Some of my favourite watches are the unbranded, quirky and sometimes pirated models that you don’t see as often as the ‘major’ brands because they were probably consigned to landfill once the battery went flat.
One such watch, and definitely in my top 10, is the Armitron 20,3101 digital-analog alarm chronograph.
If you know vintage LCD watches at all, you’ll know this is a copy (and not even a subtle copy) of the Seiko H127.
While I’ve never read any documentation to support it, you’d have to assume Armitron was making this under license since they were a legitimate company and not one of the random piraters of Seiko’s intellectual property.
They also had their name on the Wrist Comp databank, a Space Attacker game watch clone, and the Saturn I game watch so it’s no surprise they were popular, and sports stars of the day were often seen toting an Armitron around their wrists.
So while this watch appeals to me because of the tiny analog and regular sized LCD (compare this to the Casio ana-digi models where the LCD was reduced dramatically so the analog portion could be the ‘main’ part) I admire the Hong Kong backstreet craftsmen who reverse-engineered the Seiko version, worked out all the parts they’d need, and reproduced an almost exact clone which, by all accounts, may even be more reliable than the genuine Seiko version.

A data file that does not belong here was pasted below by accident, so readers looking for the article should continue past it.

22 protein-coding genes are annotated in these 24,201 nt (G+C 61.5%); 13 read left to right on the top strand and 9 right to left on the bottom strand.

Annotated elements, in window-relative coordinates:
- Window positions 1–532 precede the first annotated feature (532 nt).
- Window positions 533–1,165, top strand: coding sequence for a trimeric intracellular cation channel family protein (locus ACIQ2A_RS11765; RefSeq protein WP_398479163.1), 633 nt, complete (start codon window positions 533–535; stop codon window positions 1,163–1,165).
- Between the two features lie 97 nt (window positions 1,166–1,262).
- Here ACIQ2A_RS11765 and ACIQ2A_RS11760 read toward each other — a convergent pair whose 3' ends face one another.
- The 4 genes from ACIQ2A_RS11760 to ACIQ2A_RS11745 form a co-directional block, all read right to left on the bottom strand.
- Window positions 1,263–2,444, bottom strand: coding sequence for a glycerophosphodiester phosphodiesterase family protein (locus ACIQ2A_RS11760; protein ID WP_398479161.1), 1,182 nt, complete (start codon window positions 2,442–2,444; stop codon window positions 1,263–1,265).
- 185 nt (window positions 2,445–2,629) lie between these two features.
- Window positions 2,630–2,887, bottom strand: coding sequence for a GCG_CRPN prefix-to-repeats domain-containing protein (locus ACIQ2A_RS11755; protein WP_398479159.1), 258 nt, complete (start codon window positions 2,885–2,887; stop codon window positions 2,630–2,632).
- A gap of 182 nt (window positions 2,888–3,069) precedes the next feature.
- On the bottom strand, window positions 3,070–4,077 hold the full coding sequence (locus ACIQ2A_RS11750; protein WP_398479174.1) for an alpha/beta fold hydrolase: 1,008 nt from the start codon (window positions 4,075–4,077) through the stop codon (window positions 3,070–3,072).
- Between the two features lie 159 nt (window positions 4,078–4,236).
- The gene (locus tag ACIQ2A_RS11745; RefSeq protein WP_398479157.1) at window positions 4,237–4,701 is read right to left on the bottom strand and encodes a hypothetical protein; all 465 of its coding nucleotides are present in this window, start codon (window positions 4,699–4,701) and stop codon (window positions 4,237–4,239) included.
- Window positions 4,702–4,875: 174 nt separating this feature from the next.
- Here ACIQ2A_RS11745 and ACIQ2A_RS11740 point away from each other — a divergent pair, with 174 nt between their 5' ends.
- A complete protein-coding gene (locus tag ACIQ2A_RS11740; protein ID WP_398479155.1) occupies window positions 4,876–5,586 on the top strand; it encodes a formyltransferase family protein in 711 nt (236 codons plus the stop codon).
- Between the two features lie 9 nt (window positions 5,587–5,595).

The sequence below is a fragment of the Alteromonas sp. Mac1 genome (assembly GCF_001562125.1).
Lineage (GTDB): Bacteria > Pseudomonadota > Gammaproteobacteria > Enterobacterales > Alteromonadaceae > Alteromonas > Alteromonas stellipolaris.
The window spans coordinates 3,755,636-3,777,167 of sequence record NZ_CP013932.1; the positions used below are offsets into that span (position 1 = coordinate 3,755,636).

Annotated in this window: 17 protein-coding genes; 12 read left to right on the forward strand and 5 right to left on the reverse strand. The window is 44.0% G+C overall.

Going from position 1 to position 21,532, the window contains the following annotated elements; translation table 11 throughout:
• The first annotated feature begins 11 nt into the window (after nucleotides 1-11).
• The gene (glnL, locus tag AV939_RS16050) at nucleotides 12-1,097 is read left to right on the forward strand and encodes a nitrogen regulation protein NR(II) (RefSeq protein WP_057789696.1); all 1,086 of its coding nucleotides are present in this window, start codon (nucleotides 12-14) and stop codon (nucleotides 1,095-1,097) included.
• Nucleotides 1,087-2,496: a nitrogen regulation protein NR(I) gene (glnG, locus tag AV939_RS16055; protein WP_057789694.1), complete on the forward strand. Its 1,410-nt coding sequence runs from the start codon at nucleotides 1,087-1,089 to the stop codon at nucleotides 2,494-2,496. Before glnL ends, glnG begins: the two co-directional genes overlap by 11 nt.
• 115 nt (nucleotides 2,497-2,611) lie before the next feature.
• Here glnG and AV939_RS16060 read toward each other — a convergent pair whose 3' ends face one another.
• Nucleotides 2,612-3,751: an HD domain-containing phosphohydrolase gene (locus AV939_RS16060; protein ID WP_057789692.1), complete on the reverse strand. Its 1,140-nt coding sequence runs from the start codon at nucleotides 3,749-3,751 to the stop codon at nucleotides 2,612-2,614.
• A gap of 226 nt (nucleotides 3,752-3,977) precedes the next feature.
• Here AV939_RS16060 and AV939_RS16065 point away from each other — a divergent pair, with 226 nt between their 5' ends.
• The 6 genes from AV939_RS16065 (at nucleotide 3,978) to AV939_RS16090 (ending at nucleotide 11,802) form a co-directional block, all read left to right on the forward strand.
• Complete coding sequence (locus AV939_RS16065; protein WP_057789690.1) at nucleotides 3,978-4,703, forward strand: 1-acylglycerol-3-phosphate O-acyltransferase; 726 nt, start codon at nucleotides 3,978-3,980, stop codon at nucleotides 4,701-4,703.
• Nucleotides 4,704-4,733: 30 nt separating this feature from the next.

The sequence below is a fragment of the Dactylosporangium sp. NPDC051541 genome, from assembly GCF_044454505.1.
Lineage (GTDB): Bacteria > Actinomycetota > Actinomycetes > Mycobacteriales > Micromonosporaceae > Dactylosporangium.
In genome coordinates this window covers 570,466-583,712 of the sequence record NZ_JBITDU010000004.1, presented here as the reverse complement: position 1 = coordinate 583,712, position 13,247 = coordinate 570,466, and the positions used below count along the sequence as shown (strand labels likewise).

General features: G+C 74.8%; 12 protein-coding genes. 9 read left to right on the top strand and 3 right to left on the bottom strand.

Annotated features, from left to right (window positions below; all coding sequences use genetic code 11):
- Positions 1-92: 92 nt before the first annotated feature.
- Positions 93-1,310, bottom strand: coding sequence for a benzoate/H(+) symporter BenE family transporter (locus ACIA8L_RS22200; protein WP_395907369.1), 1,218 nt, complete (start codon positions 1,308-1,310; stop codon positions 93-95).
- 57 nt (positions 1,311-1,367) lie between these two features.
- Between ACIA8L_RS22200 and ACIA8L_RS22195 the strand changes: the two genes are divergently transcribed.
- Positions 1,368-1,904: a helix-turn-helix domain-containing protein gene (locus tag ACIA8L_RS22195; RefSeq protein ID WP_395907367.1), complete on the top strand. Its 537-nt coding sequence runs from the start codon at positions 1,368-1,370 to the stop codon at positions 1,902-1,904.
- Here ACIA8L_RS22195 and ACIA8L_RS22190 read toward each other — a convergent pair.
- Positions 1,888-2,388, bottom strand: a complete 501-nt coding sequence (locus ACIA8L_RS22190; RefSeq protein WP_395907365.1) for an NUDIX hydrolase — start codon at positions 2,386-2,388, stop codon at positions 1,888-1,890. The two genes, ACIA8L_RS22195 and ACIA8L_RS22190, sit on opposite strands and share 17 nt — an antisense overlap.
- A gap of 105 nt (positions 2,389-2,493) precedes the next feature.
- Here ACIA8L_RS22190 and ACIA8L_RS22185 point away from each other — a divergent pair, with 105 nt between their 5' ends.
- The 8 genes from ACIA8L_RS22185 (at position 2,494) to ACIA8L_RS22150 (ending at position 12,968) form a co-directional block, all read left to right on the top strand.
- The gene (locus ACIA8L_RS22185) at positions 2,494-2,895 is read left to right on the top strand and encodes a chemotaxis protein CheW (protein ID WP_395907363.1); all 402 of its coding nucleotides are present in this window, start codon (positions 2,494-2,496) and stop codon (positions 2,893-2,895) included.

In any analog-digital watch that is partially working, it’s almost always the analog section which has stopped moving. LCDs pretty much just need enough voltage to work and, since they don’t have any moving parts, can survive better than an analog module which can stop working if a few small specks make their way into the mechanism.
This one was sold in LCD-working condition and one of the reasons I wanted it was to see if the vintage Witschi Cyclonic I had just bought could revive the analog portion.
When it arrived it not only wasn’t working at all, the battery had chosen to destroy anything metallic nearby. I didn’t take any photos of the repair since I didn’t think I’d be able to repair it, but sure enough once the battery gunk and the rusted bits were removed, traces redrawn with silver conductive ink and a new battery bay sourced from my junk box, it came back to life.
I’m not sure a Seiko would have been so forgiving but the Armitron was back in business. Better yet, the analog portion was now working too!
A quick spin in the ultrasonic cleaner for the case and bracelet and it’s back to looking, and functioning, great.